Posts Tagged ‘Africa’

Photography | Africa Shines Through

Friday, March 30th, 2018

Zarita Zevallos
Imperium 2, 2017
Archival pigment print



Refraction: New Photography
of Africa and its Diaspora
Steven Kasher Gallery
NYC | USA
19 April 2 June 2018



Keyezua
Fortia (1), 2017
Giclée print on
Hanhemühle paper



Crack it. Smash it. Break it up into little pieces and scatter it. Glass will continue to refract rays of light that pass through it. This show sets out to demonstrate how cultural identity – in this case, African – reacts in a similar way.

Often ripped from their roots and transported many thousands of miles, or forced to flee wars and pogroms, Africans have seen their cultural identity subdued and trampled upon but never entirely transmuted.

Shawn Theodore
All I Ever Wanted Was
A Reason To Be
, 2018

Archival pigment print



Nona Faustine
Over Her Dead Body,
Tweed Courthouse,
Brooklyn, NY
, 2013

Archival pigment print



Stan Squirewell
Afrosaxson, 2017
Mixed media collage



Flying in the face of centuries of adversity, recent decades have seen the emergence of a new generation of photographers of African descent, based in many different locations across the globe, including Africa itself, with a rich diversity of approaches, determined to reclaim and to reassert their cultural heritage.

Eyerusalem Adugna Jirenga
The City of Saints VII, 2017
Digital archival print



Rendered entirely contemporary by its use of modern photography techniques, such as performative self-portraiture, collage, montage and digital manipulation, while their work – captured through fine quality glass camera lenses – makes bold references to traditional African values, rites and rituals, it is nevertheless undoubtedly characterised by the refractive process that African cultural identity has passed through.

Refraction: New Photography of Africa and its Diaspora at Steven Kasher Gallery presents the work of photographers born in the 1970s, 80s and 90s, living in Addis Ababa, Luanda, Paris, New York and beyond.

All images courtesy Steven Kasher Gallery, New York


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Photography | Viviane Sassen’s Parasomnia

Friday, August 10th, 2012

Viviane Sassen: Parasomnia
Text by Moses Isegawa
Prestel
First published, 2011
Second printing, 2012

Award-winning Dutch photographer Viviane Sassen’s monograph features photographs taken during her journeys throughout West and East Africa. The images however, which she has grouped under the title Parasomnia – the name of a sleep disorder involving strange movements, sleep-walking, talking, emotions and terror – are far more than mere travel pictures.

Sassen’s work is the result of an entirely personal, original approach to her subjects. She sees shape and form with the eye of a sculptor; shadow played off against strong light as an abstract artist sees and considers it. Invariably intriguing and remarkable, sometimes her images, though patently tangible, have a surreal quality and appear mysterious, otherworldly.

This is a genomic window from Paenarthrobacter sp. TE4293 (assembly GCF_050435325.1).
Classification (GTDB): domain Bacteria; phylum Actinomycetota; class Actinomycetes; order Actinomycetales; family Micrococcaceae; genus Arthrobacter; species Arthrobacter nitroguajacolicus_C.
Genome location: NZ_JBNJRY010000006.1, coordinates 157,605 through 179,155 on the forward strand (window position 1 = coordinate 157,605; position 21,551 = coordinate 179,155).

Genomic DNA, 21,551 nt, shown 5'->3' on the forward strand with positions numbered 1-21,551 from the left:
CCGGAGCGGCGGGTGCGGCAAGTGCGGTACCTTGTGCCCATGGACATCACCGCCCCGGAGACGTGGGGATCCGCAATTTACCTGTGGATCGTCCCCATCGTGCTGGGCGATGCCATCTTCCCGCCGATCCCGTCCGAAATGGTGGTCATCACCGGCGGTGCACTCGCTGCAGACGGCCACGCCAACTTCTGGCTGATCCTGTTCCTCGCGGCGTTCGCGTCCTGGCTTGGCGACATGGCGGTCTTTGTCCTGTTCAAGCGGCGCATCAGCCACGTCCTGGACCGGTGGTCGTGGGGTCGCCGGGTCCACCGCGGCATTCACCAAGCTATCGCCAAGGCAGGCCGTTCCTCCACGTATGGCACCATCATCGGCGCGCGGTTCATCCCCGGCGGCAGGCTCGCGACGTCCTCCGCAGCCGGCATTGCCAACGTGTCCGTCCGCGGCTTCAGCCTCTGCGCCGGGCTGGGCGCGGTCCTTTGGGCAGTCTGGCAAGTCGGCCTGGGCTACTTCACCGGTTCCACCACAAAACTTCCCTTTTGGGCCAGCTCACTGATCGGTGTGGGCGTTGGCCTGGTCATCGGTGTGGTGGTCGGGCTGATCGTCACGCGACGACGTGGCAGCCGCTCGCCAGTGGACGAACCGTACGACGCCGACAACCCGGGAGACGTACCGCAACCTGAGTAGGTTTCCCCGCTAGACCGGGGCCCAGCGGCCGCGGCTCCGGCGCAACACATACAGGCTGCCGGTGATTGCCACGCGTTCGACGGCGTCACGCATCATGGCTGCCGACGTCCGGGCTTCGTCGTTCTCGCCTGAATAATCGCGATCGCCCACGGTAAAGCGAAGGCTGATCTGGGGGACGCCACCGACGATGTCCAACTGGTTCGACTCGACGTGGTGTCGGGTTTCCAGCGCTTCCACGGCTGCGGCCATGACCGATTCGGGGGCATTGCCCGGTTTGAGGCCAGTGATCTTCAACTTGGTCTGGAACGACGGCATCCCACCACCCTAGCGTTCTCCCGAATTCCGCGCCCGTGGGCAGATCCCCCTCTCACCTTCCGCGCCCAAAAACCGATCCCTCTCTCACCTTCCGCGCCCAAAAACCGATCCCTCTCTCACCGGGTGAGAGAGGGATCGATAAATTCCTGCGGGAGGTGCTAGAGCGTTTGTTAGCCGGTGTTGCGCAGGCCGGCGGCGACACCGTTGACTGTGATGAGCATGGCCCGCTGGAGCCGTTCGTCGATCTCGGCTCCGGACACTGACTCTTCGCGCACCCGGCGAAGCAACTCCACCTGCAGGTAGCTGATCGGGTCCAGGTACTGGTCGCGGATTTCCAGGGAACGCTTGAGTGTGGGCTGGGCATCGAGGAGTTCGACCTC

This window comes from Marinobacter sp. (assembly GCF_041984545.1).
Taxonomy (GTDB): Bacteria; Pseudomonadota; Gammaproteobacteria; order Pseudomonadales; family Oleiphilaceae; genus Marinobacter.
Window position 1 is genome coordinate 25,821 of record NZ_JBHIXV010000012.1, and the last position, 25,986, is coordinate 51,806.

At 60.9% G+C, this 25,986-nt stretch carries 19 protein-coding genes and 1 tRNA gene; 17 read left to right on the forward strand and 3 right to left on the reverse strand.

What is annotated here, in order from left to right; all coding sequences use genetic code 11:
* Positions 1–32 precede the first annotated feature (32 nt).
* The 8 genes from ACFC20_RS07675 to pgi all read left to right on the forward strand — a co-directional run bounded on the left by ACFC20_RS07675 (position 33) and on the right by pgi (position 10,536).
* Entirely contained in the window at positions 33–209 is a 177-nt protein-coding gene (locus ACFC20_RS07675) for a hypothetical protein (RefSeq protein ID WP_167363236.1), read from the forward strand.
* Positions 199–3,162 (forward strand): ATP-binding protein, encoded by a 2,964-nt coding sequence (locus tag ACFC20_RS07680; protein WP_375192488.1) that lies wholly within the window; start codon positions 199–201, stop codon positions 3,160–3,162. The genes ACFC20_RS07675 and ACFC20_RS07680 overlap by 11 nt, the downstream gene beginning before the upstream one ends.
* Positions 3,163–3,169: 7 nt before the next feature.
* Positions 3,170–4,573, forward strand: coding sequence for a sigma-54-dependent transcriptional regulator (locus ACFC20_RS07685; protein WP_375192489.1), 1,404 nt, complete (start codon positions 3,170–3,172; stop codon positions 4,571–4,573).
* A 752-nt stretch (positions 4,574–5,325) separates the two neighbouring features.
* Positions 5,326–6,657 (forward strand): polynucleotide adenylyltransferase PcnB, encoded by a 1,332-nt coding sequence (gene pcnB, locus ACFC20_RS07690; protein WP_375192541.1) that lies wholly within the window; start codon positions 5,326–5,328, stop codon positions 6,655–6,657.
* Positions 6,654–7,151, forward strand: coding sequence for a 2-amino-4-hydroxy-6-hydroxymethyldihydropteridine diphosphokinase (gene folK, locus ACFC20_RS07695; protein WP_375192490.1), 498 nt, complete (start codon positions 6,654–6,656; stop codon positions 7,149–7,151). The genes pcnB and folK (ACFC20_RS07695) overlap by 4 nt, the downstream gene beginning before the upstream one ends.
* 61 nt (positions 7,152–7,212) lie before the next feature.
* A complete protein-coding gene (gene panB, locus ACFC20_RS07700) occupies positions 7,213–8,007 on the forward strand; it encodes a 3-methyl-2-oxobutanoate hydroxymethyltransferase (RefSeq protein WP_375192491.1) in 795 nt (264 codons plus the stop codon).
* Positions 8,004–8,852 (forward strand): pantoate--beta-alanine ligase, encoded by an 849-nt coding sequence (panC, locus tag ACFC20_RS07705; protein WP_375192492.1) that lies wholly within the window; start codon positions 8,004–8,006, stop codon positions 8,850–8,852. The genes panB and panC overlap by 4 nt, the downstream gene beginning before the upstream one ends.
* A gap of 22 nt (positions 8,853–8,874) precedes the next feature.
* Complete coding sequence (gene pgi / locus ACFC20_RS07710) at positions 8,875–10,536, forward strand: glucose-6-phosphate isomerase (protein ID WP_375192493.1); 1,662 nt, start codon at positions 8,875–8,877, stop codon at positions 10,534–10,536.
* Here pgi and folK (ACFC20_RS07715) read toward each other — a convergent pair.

This exquisitely-produced large-format book, designed by Antwerp-based -SYB- in cooperation with the photographer, might be the catalogue for a show of fine art photography; it could be reportage, but just as easily some of its stark and hauntingly elegant images could illustrate fashion. Indeed, Sassen’s stamping ground is all of these areas and more. Having previously been awarded the Prix de Rome in 2007, last year she won an ICP Infinity Award in the Applied/Fashion/Advertising Photography section. Her phenomenal list of clients has included: Aquascutum, Missoni, Adidas/Stella McCartney, Diesel, Miu Miu, Louis Vuitton and also Vodaphone, Siemens and Vitra. She has had fashion and portrait commissions from, among others, 10 Magazine, Another Magazine, Dazed & Confused, Wallpaper, Vogue France, as well as newspapers Le Monde and the left-wing, progressive Libération.

The photographer’s pictures of mostly young, urban Africans, still life and buildings in Parasomnia evoke a new Africa emerging from the old, struggling to find an identity and a direction in the 21st century, the nightmares of its dark past and often still violent present still causes for general concern, and of many a sleepless night for its inhabitants. They possess a carefully-crafted, consistent ambiguity that challenges the viewer to invent a narrative. Chameleone, a short, lyrical story by novelist Moses Isegawa – who went to live in the Netherlands for 15 years, before returning to his native Uganda in 2006 – written in Uganda in 2011, is included as an introduction to the book and functions as an emotive scene-setter.

Born in Amsterdam in 1972, Sassen lives and works in the city. She has produced a wide variety of memorable images, many of which were made in Africa, the continent in which she spent part of her youth. Libraryman Sweden recently published her photobook Die Son Sien Alles – first and second editions are already sold out – a series of photographs of interiors in the townships of Cape Town. Earlier this year, the images from Parasomnia were exhibited in the Pauza Gallery in Krakow, Poland, however her work has appeared internationally in some 60 solo and group shows since 2000. Viviane Sassen / Laboratorium, 17 years in and out of fashion will run at Museum Huis Voor Fotographie, Marseille, France from 15th December, 2012, to 2nd March, 2013.

Image
Parasomnia, 2010
©Viviane Sassen

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